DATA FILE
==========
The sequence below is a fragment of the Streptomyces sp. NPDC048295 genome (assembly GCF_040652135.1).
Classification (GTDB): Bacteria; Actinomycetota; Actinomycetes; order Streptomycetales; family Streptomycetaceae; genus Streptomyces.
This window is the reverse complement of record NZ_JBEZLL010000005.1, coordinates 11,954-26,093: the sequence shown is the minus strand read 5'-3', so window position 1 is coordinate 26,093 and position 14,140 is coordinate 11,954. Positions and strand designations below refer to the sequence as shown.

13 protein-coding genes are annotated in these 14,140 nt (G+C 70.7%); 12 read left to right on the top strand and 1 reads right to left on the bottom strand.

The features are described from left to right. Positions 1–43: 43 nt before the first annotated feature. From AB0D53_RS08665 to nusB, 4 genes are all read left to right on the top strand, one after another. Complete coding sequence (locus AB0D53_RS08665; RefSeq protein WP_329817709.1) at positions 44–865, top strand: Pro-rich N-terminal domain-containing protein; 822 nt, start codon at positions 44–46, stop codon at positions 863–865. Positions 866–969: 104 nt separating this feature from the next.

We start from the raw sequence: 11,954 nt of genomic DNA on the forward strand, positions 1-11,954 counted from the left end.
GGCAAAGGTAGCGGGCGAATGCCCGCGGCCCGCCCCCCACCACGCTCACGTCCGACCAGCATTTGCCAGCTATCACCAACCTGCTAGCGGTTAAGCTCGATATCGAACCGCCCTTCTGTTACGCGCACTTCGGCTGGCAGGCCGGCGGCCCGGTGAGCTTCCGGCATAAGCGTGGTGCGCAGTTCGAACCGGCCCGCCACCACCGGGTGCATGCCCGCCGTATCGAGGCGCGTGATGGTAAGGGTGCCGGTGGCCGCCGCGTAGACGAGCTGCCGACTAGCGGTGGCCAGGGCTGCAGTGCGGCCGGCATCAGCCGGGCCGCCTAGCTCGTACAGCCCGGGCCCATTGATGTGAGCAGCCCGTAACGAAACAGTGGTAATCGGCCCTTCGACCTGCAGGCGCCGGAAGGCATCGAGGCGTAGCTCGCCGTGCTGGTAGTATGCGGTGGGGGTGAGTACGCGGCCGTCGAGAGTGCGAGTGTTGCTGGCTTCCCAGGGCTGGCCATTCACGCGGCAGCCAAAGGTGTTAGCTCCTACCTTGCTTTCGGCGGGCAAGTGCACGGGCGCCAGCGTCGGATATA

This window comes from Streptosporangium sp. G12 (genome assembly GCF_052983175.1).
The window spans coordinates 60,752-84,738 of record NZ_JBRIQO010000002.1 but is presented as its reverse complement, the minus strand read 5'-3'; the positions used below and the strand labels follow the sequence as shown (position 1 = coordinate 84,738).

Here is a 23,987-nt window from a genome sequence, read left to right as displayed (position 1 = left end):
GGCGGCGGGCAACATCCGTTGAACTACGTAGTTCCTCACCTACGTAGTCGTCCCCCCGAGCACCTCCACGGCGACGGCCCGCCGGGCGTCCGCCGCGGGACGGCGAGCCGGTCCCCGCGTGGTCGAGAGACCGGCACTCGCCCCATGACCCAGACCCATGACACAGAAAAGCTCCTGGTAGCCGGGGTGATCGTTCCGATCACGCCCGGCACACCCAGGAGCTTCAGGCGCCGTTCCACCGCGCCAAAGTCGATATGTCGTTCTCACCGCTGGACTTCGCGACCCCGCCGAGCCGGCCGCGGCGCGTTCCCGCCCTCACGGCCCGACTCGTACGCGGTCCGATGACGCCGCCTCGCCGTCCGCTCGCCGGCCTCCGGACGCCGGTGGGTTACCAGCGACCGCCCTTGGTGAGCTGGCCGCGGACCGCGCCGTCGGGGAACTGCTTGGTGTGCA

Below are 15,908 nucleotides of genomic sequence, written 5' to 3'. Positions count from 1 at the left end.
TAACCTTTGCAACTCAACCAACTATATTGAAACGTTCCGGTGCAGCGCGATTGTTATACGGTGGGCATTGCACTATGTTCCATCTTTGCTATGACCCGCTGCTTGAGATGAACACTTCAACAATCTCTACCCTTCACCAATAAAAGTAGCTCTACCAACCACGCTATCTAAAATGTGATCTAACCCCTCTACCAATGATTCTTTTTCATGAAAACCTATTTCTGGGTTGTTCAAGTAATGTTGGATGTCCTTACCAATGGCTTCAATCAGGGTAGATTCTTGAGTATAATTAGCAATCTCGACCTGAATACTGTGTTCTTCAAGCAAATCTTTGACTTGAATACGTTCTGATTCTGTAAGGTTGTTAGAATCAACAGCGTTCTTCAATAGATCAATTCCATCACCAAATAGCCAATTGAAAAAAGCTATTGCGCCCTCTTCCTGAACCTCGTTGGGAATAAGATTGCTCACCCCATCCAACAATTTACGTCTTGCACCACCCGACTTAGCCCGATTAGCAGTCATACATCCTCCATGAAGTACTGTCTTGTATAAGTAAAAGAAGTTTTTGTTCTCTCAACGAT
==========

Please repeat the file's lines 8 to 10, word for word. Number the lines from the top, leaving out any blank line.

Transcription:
This window comes from Streptosporangium sp. G12 (genome assembly GCF_052983175.1).
The window spans coordinates 60,752-84,738 of record NZ_JBRIQO010000002.1 but is presented as its reverse complement, the minus strand read 5'-3'; the positions used below and the strand labels follow the sequence as shown (position 1 = coordinate 84,738).

Here is a 23,987-nt window from a genome sequence, read left to right as displayed (position 1 = left end):